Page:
View from the Pavilion
The view from Maho Bay's dinner pavilion (FLICKR/kaymohusband)
The view from Maho Bay's dinner pavilion (FLICKR/kaymohusband)

In 1976, there was no such thing as ecotourism, and Being Green was just a song by Kermit the Frog. The sustainable living movement was only in its early stages when a small cluster of tent-cottages peeked out of the brush on the tiny Caribbean island of St. John.

Maho Bay Camps in the U.S. Virgin Islands was the pioneer in eco-tourism, opening up its mesh and wood doors in 1976 with a non-renewable 36-year lease.

35 years later, the day they've been dreading is fast approaching.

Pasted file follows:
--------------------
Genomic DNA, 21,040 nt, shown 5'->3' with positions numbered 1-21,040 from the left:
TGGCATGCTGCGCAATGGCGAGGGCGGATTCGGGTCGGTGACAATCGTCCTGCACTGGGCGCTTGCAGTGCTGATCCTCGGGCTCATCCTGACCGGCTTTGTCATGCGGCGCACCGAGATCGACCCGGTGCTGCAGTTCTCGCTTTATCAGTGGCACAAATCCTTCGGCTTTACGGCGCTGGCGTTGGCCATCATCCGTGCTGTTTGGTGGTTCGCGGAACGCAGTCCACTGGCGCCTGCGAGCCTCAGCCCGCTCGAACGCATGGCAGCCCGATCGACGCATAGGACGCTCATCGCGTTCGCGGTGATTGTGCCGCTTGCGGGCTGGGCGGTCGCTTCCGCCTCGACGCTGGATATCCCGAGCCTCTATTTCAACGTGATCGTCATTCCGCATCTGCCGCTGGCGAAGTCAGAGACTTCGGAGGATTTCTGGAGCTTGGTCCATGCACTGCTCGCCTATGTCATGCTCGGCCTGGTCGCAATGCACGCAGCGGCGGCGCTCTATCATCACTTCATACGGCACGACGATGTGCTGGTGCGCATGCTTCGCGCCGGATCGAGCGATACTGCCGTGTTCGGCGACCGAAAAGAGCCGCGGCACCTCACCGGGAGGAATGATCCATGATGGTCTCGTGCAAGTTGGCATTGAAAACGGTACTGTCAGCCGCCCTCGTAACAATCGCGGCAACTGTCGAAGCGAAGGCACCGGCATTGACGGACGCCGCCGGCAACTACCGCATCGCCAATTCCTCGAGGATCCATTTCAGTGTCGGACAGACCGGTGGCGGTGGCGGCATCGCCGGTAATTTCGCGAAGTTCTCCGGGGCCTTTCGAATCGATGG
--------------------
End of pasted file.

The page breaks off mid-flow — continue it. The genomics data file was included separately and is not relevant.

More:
The eco-resort was created by New Yorker Stanley Selengut after he came to a deal with one of the landowners of the property, which sits on the edge of the Virgin Islands National Park on St John. There, he was faced with the challenge of developing an economically viable resort facility compatible with National Park mandates. The project grew into the 114-unit Maho Bay Camps, which was ostensibly the world's first eco-resort. On land adjacent to Maho Bay Camps, Selengut later developed the Harmony Studios, luxury units formed from recycled building materials and energized by photovoltaic (solar) cells.

Selengut created Maho Bay back before the words green and eco-friendly became a part of the vernacular. Eco-resorts didn't exist - they didn't have labels for what he was doing.

35 years later, just as the ecotourism movement reaches its apex, Maho Bay Camps' lease is set to expire. On July 31, 2012, Selengut's lease on the land is up. Worse, he's been refused the extension that he was anxiously awaiting.

Maho Bay's tent cottages (